Political Donations

Secretary Blinken has made 42 donations to political candidates and PACs since 1993. All donations have gone to Democratic politicians and organizations. The largest recipient is President Joe Biden, to whom Secretary Blinken gave $5,400 through the Democratic primary and general presidential election in 2020. [47]

References

  1. Meyer, Theodoric; Thompson, Alex. “Inside Secretary Blinken’s corporate work.” Politico. January 4, 2021. Accessed April 27, 2021. https://www.politico.com/newsletters/transition-playbook/2021/01/04/inside-Secretary Blinkens-corporate-work-792563. ^
  2. Meyer, Theodoric; Thompson, Alex. “Inside Secretary Blinken’s corporate work.” Politico. January 4, 2021. Accessed April 27, 2021. https://www.politico.com/newsletters/transition-playbook/2021/01/04/inside-Secretary Blinkens-corporate-work-792563. ^
  3. Gaouette, Nicole; Hansler, Jennifer; Atwood, Kylie. “Biden picks loyal lieutenant to lead mission to restore US reputation on world stage.” CNN Politics. November 24, 2020. Accessed April 27, 2021. https://www.cnn.com/2020/11/23/politics/Secretary Blinken-biden-secstate-candidate/index.html. ^
  4. Herszenhorn, David M.; Momtaz, Rym. “9 things to know about Antony Secretary Blinken, the next US secretary of state.” Politico. November 23, 2020. Accessed April 27, 2021. https://www.politico.eu/article/nine-things-to-think-about-antony-Secretary Blinken/. ^
  5. Laviola, Erin. “Evan Ryan, Tony Secretary Blinken’s Wife: 5 Fast Facts You Need to Know.” Heavy. February 1, 2021. Accessed April 27, 2021. https://heavy.com/news/evan-ryan-tony-Secretary Blinken-wife/. ^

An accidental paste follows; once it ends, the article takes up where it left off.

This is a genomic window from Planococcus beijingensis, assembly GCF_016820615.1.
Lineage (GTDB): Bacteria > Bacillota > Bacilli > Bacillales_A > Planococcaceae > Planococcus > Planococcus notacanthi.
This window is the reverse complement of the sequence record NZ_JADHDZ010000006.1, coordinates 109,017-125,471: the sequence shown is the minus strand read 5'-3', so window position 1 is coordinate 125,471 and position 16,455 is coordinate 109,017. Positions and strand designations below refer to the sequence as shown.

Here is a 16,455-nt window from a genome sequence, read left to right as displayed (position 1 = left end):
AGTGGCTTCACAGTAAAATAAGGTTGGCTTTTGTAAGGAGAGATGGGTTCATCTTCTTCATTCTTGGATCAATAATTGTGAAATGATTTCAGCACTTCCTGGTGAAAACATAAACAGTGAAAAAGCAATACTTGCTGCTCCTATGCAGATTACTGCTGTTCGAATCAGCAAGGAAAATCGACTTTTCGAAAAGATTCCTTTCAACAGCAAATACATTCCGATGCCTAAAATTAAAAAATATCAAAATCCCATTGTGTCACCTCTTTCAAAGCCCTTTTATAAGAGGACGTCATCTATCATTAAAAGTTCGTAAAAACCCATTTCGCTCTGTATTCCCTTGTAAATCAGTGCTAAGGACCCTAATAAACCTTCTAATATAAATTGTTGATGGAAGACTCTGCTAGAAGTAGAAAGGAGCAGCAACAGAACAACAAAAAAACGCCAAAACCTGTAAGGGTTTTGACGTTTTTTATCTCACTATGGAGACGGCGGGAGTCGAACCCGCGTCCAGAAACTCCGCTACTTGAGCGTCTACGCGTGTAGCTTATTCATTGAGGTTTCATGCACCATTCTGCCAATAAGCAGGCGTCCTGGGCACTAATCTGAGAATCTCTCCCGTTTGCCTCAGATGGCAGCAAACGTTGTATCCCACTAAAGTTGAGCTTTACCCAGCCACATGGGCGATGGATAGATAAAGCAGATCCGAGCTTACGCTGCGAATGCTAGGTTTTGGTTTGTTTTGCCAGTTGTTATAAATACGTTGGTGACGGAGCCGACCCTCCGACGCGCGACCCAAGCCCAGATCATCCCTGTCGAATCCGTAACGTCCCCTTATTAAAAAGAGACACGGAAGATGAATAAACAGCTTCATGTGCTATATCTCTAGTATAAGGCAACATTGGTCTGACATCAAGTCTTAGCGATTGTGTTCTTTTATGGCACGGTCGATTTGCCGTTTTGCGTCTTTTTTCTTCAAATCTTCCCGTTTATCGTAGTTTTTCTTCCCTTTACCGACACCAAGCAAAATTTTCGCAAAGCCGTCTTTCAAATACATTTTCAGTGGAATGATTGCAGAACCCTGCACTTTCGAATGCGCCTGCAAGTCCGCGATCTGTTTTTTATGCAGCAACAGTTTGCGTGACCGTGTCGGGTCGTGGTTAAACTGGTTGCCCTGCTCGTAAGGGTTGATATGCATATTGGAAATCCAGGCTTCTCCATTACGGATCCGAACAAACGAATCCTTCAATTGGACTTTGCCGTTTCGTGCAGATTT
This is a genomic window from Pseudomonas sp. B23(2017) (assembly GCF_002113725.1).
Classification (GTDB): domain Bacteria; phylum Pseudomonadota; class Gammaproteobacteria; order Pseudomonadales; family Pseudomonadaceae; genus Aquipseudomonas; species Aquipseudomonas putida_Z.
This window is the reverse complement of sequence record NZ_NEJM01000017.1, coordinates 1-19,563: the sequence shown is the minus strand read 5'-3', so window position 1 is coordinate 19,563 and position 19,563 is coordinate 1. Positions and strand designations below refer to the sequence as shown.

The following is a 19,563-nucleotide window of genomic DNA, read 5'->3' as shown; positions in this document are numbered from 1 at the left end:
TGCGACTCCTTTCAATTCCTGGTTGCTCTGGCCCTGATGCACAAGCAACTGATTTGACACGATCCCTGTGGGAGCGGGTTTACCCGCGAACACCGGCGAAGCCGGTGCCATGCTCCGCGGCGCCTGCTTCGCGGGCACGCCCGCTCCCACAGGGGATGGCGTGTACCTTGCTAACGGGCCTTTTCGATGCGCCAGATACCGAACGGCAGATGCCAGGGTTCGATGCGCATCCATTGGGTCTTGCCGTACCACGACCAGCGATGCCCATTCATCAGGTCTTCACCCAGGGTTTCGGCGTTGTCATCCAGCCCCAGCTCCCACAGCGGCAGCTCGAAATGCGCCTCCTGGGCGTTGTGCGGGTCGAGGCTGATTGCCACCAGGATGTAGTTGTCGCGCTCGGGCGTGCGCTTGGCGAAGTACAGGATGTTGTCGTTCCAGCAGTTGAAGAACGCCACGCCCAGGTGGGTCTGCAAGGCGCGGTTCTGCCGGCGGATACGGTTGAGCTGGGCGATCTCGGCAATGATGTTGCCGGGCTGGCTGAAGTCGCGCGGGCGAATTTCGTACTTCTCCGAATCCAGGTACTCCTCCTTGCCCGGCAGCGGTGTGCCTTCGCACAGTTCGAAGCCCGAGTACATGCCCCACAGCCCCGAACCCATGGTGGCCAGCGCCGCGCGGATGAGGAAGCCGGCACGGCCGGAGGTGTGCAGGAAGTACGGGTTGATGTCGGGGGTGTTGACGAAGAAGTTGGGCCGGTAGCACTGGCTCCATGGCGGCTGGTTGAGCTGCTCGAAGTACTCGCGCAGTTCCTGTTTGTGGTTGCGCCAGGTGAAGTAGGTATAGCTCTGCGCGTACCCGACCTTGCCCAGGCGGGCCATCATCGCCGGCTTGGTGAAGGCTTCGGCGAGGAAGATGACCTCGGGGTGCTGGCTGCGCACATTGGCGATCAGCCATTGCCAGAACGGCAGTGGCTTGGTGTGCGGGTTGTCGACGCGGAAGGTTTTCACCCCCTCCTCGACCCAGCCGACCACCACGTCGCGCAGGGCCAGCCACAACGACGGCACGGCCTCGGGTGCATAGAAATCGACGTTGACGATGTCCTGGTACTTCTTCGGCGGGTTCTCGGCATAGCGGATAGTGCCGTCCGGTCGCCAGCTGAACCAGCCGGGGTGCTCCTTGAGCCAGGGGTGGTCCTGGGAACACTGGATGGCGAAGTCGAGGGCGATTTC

6. Herszenhorn, David M.; Momtaz, Rym. “9 things to know about Antony Secretary Blinken, the next US secretary of state.” Politico. November 23, 2020. Accessed April 27, 2021. https://www.politico.eu/article/nine-things-to-think-about-antony-Secretary Blinken/. ^
  7. “Evan Ryan.” U.S. Department of State. Accessed April 27, 2021. https://2009-2017.state.gov/r/pa/ei/biog/215124.htm ^
  8. Laviola, Erin. “Evan Ryan, Tony Secretary Blinken’s Wife: 5 Fast Facts You Need to Know.” Heavy. February 1, 2021. Accessed April 27, 2021. https://heavy.com/news/evan-ryan-tony-Secretary Blinken-wife/. ^
  9. “Evan Ryan.” U.S. Department of State. Accessed April 27, 2021. https://2009-2017.state.gov/r/pa/ei/biog/215124.htm ^
  10. Thompson, Alex; Meyer, Theodoric. “Biden rewards loyalty.” Politico. November 20, 2020. Accessed April 27, 2021. https://www.politico.com/newsletters/transition-playbook/2020/11/20/biden-rewards-loyalty-791808. ^
  11. “Evan Ryan Named As Biden’s Cabinet Secretary.” RTT News. January 6, 2021. Accessed April 27, 2021. https://www.rttnews.com/3158184/evan-ryan-named-as-biden-s-cabinet-secretary.aspx. ^
  12. “Antony “Tony” Secretary Blinken.” Jewish Virtual Library. Accessed April 27, 2021. https://www.jewishvirtuallibrary.org/tony-Secretary Blinken. ^
  13. Herszenhorn, David M.; Momtaz, Rym. “9 things to know about Antony Secretary Blinken, the next US secretary of state.” Politico. November 23, 2020. Accessed April 27, 2021. https://www.politico.eu/article/nine-things-to-think-about-antony-Secretary Blinken/. ^
  14. “Antony “Tony” Secretary Blinken.” Jewish Virtual Library. Accessed April 27, 2021. https://www.jewishvirtuallibrary.org/tony-Secretary Blinken. ^
  15. Herszenhorn, David M.; Momtaz, Rym. “9 things to know about Antony Secretary Blinken, the next US secretary of state.” Politico. November 23, 2020. Accessed April 27, 2021. https://www.politico.eu/article/nine-things-to-think-about-antony-Secretary Blinken/. ^